Young people are self-directed investors who use online technology to get financial advice. People over 50 are tech-illiterate old-timers who require face-to-face meetings with human advisers.
Or so the myth goes. The reality is more complicated.
Lois Mayerson, a 76-year-old investor in Denver, fired her traditional advisers about 20 years ago when she and her husband, Peter, now an 81-year-old retired physician, decided they should manage their own finances. A former speech pathologist who left the workforce to raise her children, she started reading The Wall Street Journal, spent long hours on financial study and opened a brokerage account at Charles Schwab & Co.
“The reason I got into this was that we had some lovely, charming, delightful financial advisers who were losing money faster than we could put it into our accounts,” Ms. Mayerson said.
Though she wouldn't disclose the amount of investible assets she and her husband have, she did say their net worth resides in a variety of asset classes. The couple's portfolio includes real estate, stocks (she hates bonds) and “little pieces of oil wells that have come down from family.”
The Mayersons are a typical adviser's dream client. But they have become do-it-yourself online investors, and they're not alone.
Indeed, far from being statistical outliers, self-directed investors over 50 are starting to look like the norm.
Nearly half of investors in their 50s (49%) describe themselves as self-directed, meaning their primary advice provider is either a so-called robo-adviser or a discount brokerage, according to a first-quarter report from research firm Cerulli Associates Inc. In fact, about 40% of investors over 60 describe themselves as self-directed.
WHY THE WEB?
Why are these people investing online? It's a combination of expenses, post-2008 trust issues and convenience — regardless of age, said Scott B. Smith, a Cerulli director and one of the report's authors.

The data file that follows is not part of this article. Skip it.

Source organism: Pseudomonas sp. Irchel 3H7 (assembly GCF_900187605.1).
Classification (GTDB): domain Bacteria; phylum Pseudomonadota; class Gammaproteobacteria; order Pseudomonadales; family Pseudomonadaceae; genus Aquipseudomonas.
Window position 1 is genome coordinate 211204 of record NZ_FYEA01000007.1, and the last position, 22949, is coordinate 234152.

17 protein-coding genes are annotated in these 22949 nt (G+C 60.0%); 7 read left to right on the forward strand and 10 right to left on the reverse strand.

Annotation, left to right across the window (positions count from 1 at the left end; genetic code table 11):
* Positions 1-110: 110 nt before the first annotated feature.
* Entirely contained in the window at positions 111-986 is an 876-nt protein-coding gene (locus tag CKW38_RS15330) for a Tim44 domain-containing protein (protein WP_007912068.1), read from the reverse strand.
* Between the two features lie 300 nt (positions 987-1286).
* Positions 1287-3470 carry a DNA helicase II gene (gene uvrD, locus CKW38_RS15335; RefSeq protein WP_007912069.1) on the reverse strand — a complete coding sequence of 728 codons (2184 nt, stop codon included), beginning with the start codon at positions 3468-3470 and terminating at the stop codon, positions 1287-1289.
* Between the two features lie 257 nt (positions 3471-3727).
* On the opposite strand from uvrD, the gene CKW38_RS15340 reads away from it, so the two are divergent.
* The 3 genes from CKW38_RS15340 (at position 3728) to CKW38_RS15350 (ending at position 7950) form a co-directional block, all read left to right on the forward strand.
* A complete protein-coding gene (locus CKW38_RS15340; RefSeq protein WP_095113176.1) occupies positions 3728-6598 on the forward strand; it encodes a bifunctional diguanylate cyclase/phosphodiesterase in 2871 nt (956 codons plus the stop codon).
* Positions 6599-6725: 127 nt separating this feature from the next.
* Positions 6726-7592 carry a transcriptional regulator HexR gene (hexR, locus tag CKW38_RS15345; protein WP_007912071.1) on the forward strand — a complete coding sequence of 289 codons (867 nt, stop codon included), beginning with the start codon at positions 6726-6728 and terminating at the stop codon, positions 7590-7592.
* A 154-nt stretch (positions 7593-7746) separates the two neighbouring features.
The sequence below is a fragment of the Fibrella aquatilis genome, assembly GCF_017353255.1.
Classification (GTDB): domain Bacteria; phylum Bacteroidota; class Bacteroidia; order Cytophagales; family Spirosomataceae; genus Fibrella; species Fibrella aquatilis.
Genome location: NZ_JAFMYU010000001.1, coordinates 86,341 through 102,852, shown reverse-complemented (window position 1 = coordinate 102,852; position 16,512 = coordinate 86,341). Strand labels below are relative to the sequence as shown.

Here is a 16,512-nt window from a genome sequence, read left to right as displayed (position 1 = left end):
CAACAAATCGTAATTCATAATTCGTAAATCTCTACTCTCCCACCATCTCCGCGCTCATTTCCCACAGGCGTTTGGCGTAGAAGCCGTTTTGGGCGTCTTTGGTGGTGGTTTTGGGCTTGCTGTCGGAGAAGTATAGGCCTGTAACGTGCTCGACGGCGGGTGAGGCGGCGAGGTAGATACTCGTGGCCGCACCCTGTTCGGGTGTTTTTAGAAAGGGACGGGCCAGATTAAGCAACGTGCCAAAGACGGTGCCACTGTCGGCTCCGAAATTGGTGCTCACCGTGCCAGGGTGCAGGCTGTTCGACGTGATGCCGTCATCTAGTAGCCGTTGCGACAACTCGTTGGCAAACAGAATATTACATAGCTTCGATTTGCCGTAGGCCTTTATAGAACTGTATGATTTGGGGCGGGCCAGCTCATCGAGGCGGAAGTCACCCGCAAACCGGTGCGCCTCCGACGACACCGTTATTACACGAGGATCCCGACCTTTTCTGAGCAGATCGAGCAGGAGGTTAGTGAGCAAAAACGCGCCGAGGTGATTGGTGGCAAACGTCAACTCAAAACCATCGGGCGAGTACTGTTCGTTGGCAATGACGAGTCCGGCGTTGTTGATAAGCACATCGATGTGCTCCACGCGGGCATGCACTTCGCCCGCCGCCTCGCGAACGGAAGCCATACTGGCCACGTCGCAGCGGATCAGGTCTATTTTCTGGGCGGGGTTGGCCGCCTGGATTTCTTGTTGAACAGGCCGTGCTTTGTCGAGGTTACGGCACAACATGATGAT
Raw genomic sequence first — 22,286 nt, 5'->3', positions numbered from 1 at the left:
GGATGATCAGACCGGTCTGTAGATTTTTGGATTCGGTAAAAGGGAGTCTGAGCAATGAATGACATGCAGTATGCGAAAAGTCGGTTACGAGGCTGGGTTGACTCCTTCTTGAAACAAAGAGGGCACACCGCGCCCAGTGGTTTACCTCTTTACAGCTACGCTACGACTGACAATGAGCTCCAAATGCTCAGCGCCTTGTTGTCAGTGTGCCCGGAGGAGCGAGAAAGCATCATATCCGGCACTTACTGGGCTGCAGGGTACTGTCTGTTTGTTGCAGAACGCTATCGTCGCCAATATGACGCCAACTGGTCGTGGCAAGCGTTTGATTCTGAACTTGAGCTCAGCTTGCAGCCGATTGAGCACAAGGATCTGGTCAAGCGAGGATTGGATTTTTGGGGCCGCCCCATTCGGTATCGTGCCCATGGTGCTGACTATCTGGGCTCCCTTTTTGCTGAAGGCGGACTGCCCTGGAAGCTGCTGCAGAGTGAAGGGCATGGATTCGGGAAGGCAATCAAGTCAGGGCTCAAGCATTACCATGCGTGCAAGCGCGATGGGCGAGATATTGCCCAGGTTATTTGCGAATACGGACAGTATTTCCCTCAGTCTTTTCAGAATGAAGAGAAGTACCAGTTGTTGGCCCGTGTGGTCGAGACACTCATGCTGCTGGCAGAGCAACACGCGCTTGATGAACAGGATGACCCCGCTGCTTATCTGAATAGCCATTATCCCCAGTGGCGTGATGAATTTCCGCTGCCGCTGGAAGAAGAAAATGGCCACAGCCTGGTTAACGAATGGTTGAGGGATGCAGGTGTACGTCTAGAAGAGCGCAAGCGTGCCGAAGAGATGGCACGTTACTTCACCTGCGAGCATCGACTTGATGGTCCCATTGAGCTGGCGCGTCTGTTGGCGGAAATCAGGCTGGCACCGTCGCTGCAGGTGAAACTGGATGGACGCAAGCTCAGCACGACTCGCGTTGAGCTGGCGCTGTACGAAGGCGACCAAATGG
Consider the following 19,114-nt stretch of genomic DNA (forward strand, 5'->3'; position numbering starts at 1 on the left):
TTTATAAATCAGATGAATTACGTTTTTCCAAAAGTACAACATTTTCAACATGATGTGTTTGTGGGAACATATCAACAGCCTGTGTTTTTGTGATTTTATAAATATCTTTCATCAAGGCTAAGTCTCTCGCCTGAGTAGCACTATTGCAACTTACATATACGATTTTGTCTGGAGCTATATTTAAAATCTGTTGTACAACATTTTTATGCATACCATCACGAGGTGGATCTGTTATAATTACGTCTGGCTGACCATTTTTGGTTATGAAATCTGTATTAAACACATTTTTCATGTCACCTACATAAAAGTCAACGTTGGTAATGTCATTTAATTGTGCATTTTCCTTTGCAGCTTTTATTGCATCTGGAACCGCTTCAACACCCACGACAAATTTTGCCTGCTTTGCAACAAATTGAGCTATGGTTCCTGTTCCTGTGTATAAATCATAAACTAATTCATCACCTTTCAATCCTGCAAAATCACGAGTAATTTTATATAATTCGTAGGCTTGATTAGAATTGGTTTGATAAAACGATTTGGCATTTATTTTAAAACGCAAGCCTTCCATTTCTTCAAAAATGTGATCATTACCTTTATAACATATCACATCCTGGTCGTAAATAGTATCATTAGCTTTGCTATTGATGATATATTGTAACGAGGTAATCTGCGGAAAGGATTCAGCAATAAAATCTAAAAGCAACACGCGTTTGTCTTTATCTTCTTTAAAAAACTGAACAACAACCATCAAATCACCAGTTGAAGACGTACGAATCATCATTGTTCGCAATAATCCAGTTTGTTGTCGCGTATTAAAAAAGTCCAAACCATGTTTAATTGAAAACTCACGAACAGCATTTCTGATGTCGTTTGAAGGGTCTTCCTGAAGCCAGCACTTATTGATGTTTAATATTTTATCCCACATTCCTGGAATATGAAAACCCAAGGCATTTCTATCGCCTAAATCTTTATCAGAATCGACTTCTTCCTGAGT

“It varies by the individual person,” Mr. Smith said. “I'm in the middle of this myself. I'm 41 and can't imagine taking three hours out of my day every quarter to meet with an adviser. The in-person meeting is more of an onus than a bonus.”
Using computers is second nature to Joseph Giuliano, 58, a customer with online financial adviser Betterment, who describes himself as “nerdy.” Mr. Giuliano, now retired, worked for Byers Engineering Co. from 1986 to 2010.
His interest in finance blossomed when he bought his first stock at 12, he said. Having read thought leaders John “Jack” Bogle and Craig L. Israelsen on the topics of index investing and building a portfolio with exchange-traded funds, Mr. Giuliano became interested in passive investing years ago.
In 2007, he joined the Southeast Florida chapter of the American Association of Individual Investors and got even more engaged in personal finance when he volunteered to serve as its program manager. That's when he invited Betterment founder and chief executive Jon Stein to speak to the chapter.
“I was intrigued to see that in Betterment accounts greater than $100,000, the fee schedule was 15 basis points,” Mr. Giuliano said. “I thought Betterment sounded like a good thing and started investing.”
Betterment doesn't have a minimum investment requirement for its diversified index fund portfolio, which is invested in up to 12 global asset classes, each represented by an ETF, according to the company's website. It charges a management fee of 0.15% to 0.35%, depending on an account's balance.
Mr. Giuliano and his wife hold about $500,000 of their assets in their Betterment account. They have other investments in mutual funds, stocks and a hedge fund but are trying to get all their securities except a cash basket into Betterment's ETF portfolio pools.
As far as Mr. Giuliano is concerned, the only reason anybody should ever see an adviser is to make big-picture plans involving insurance, taxes, estate planning and college costs.